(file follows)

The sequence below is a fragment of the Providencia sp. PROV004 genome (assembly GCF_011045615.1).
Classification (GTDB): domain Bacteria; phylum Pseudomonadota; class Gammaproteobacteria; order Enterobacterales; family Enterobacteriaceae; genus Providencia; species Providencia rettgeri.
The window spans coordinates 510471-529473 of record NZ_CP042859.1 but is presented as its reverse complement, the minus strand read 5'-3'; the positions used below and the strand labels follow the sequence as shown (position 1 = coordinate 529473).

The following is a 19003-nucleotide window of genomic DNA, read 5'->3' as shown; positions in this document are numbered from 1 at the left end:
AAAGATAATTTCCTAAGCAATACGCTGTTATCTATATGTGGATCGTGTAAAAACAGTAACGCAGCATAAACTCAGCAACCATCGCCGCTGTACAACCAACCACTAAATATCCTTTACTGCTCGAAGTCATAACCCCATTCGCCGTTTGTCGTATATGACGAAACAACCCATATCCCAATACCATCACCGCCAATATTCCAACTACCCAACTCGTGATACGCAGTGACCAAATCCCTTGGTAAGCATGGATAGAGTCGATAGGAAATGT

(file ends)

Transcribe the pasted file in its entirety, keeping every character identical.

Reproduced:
The sequence below is a fragment of the Providencia sp. PROV004 genome (assembly GCF_011045615.1).
Classification (GTDB): domain Bacteria; phylum Pseudomonadota; class Gammaproteobacteria; order Enterobacterales; family Enterobacteriaceae; genus Providencia; species Providencia rettgeri.
The window spans coordinates 510471-529473 of record NZ_CP042859.1 but is presented as its reverse complement, the minus strand read 5'-3'; the positions used below and the strand labels follow the sequence as shown (position 1 = coordinate 529473).

The following is a 19003-nucleotide window of genomic DNA, read 5'->3' as shown; positions in this document are numbered from 1 at the left end:
AAAGATAATTTCCTAAGCAATACGCTGTTATCTATATGTGGATCGTGTAAAAACAGTAACGCAGCATAAACTCAGCAACCATCGCCGCTGTACAACCAACCACTAAATATCCTTTACTGCTCGAAGTCATAACCCCATTCGCCGTTTGTCGTATATGACGAAACAACCCATATCCCAATACCATCACCGCCAATATTCCAACTACCCAACTCGTGATACGCAGTGACCAAATCCCTTGGTAAGCATGGATAGAGTCGATAGGAAATGT